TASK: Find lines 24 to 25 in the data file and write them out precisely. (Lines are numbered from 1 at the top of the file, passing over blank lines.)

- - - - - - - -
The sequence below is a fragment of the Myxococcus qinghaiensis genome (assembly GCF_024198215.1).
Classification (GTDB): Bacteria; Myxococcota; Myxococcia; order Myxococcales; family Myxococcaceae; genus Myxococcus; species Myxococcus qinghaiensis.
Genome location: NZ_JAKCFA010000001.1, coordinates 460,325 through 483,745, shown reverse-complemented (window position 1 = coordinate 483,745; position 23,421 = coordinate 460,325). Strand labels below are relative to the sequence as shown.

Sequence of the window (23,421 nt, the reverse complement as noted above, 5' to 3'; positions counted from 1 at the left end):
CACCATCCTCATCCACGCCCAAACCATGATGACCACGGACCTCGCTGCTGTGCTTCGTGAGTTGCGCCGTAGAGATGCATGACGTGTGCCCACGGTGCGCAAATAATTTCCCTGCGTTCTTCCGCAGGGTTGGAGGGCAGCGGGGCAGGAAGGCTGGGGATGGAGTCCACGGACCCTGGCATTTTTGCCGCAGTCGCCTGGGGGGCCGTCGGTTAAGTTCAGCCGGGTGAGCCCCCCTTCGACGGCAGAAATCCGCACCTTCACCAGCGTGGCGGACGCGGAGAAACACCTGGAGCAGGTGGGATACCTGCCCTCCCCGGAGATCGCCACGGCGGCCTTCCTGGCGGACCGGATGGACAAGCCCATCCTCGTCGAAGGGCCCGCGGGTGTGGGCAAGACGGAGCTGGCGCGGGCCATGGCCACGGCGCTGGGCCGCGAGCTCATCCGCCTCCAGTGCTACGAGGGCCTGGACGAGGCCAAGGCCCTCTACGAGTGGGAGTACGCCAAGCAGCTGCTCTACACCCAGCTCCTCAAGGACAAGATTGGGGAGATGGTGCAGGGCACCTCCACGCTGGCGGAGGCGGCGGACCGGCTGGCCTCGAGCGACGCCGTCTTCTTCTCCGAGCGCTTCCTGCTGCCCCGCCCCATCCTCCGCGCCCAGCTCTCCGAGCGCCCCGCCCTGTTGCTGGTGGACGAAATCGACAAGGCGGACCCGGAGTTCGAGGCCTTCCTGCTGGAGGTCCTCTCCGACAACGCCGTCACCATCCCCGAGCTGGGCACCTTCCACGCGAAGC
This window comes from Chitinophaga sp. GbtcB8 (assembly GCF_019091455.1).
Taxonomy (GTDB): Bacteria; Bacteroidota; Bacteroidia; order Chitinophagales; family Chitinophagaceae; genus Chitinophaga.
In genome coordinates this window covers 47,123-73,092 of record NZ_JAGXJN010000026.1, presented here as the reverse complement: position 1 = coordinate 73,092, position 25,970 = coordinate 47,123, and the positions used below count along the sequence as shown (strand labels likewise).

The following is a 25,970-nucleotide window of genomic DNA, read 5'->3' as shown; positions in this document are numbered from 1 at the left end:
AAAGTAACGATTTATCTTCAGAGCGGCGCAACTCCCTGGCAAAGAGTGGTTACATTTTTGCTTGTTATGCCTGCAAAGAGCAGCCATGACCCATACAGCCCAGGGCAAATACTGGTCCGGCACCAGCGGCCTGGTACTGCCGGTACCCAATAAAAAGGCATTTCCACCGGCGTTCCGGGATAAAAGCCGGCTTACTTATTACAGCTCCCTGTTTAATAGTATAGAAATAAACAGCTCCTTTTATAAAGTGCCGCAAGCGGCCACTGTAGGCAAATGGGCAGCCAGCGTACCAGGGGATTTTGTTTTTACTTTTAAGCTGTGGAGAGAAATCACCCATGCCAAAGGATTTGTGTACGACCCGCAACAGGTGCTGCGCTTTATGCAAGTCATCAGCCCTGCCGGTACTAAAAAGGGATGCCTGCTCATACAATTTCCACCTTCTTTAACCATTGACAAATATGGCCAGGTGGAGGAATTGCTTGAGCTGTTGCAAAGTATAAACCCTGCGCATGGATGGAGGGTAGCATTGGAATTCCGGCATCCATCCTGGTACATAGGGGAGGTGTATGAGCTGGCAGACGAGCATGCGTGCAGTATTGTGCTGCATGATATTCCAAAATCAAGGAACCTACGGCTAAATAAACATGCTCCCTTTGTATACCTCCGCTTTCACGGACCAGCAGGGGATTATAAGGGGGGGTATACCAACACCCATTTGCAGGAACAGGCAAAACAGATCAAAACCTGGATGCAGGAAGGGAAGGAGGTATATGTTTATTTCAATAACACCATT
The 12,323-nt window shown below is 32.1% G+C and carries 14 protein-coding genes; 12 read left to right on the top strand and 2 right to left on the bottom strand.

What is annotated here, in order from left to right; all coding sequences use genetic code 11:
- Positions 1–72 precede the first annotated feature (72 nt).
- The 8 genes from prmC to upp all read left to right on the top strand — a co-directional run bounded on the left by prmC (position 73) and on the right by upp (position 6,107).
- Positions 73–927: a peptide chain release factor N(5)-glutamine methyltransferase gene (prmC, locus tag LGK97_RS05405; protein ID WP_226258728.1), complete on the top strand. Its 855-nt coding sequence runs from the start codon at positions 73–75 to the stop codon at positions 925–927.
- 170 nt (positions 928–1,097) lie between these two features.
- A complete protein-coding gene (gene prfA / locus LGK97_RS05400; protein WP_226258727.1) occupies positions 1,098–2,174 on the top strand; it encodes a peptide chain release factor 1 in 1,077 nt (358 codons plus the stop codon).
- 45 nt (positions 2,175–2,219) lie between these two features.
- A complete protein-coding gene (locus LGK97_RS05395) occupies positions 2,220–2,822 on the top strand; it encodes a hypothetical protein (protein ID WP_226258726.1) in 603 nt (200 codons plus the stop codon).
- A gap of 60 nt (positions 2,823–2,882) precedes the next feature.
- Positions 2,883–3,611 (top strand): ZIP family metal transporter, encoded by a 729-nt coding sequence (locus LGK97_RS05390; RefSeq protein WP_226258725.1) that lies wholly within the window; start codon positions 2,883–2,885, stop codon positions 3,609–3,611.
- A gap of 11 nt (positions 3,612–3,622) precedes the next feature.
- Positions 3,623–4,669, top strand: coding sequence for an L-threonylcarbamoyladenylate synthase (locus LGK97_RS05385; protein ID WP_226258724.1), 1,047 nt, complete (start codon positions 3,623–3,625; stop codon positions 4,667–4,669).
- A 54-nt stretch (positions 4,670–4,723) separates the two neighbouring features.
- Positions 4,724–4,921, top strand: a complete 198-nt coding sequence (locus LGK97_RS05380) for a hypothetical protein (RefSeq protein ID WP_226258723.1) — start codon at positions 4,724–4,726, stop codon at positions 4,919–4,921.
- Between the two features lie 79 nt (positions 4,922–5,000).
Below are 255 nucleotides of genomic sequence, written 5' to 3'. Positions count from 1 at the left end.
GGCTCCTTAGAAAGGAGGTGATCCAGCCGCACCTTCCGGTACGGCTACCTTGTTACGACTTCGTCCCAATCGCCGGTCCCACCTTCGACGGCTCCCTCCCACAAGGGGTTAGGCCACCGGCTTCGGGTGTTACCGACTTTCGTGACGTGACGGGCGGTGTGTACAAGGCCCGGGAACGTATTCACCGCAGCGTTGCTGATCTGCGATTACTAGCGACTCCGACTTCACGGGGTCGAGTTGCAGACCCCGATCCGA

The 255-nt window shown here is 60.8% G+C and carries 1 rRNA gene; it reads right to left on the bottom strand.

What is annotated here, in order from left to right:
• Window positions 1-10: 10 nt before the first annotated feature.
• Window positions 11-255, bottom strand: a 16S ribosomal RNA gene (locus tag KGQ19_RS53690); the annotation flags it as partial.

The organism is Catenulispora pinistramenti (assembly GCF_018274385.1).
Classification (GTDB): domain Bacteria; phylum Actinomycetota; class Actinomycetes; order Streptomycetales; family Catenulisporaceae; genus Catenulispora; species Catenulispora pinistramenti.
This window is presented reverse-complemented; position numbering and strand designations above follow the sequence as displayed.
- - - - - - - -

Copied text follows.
- A 54-nt stretch (positions 4,670–4,723) separates the two neighbouring features.
- Positions 4,724–4,921, top strand: a complete 198-nt coding sequence (locus LGK97_RS05380) for a hypothetical protein (RefSeq protein ID WP_226258723.1) — start codon at positions 4,724–4,726, stop codon at positions 4,919–4,921.